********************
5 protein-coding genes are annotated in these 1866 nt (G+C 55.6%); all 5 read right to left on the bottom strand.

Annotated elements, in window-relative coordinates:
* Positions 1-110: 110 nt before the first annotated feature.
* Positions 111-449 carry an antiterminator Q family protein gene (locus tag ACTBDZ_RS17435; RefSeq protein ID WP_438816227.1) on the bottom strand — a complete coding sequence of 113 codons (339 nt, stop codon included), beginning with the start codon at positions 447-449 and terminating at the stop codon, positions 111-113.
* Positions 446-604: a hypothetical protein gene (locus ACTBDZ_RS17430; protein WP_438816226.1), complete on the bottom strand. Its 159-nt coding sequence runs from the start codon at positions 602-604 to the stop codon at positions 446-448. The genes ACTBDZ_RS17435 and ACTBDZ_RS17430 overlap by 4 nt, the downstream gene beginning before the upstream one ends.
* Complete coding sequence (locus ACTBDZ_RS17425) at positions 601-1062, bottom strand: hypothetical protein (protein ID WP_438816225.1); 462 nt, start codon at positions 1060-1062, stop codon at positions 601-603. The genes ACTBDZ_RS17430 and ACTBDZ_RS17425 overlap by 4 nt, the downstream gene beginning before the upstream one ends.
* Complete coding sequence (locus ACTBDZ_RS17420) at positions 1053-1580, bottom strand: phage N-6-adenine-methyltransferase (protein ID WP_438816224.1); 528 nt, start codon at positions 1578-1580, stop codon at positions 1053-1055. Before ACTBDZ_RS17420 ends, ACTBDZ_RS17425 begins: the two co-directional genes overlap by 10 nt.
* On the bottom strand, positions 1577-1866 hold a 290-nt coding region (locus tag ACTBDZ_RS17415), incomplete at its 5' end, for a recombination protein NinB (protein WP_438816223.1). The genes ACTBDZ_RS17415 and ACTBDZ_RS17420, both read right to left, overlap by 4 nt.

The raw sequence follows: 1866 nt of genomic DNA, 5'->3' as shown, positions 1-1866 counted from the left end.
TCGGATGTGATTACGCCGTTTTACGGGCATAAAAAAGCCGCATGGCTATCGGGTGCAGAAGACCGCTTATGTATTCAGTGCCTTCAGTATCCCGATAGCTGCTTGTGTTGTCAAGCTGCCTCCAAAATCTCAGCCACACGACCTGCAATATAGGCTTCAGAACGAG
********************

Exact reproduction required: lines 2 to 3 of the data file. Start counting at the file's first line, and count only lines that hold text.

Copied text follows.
Annotated elements, in window-relative coordinates:
* Positions 1-110: 110 nt before the first annotated feature.